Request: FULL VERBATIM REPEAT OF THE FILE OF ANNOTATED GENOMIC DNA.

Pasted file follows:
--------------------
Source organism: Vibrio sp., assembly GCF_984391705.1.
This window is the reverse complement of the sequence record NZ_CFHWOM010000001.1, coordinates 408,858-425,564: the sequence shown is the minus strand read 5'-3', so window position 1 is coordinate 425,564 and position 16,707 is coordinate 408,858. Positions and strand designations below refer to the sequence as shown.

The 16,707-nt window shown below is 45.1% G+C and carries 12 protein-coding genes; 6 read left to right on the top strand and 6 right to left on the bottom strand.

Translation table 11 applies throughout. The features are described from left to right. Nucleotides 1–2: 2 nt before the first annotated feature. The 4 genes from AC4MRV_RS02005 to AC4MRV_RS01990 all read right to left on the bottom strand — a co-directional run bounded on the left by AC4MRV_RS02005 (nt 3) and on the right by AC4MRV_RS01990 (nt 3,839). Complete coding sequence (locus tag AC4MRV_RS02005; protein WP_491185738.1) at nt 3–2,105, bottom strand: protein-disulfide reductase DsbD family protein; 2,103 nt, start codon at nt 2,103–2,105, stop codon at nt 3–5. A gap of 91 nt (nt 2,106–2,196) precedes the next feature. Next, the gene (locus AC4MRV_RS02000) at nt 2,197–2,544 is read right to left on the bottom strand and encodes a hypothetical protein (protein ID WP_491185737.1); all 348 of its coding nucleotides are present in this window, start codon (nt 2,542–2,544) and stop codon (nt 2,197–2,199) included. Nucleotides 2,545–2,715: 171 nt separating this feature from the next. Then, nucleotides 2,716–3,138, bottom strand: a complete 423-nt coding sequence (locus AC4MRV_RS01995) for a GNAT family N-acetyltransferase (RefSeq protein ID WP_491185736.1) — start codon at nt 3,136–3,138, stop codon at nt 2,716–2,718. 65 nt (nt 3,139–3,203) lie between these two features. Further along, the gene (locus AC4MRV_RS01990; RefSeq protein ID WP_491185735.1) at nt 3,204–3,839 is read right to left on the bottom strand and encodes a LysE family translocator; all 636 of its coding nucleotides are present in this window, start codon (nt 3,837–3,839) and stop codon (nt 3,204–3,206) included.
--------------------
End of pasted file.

Source organism: Vibrio sp., assembly GCF_984391705.1.
This window is the reverse complement of the sequence record NZ_CFHWOM010000001.1, coordinates 408,858-425,564: the sequence shown is the minus strand read 5'-3', so window position 1 is coordinate 425,564 and position 16,707 is coordinate 408,858. Positions and strand designations below refer to the sequence as shown.

The 16,707-nt window shown below is 45.1% G+C and carries 12 protein-coding genes; 6 read left to right on the top strand and 6 right to left on the bottom strand.

Translation table 11 applies throughout. The features are described from left to right. Nucleotides 1–2: 2 nt before the first annotated feature. The 4 genes from AC4MRV_RS02005 to AC4MRV_RS01990 all read right to left on the bottom strand — a co-directional run bounded on the left by AC4MRV_RS02005 (nt 3) and on the right by AC4MRV_RS01990 (nt 3,839). Complete coding sequence (locus tag AC4MRV_RS02005; protein WP_491185738.1) at nt 3–2,105, bottom strand: protein-disulfide reductase DsbD family protein; 2,103 nt, start codon at nt 2,103–2,105, stop codon at nt 3–5. A gap of 91 nt (nt 2,106–2,196) precedes the next feature. Next, the gene (locus AC4MRV_RS02000) at nt 2,197–2,544 is read right to left on the bottom strand and encodes a hypothetical protein (protein ID WP_491185737.1); all 348 of its coding nucleotides are present in this window, start codon (nt 2,542–2,544) and stop codon (nt 2,197–2,199) included. Nucleotides 2,545–2,715: 171 nt separating this feature from the next. Then, nucleotides 2,716–3,138, bottom strand: a complete 423-nt coding sequence (locus AC4MRV_RS01995) for a GNAT family N-acetyltransferase (RefSeq protein ID WP_491185736.1) — start codon at nt 3,136–3,138, stop codon at nt 2,716–2,718. 65 nt (nt 3,139–3,203) lie between these two features. Further along, the gene (locus AC4MRV_RS01990; RefSeq protein ID WP_491185735.1) at nt 3,204–3,839 is read right to left on the bottom strand and encodes a LysE family translocator; all 636 of its coding nucleotides are present in this window, start codon (nt 3,837–3,839) and stop codon (nt 3,204–3,206) included.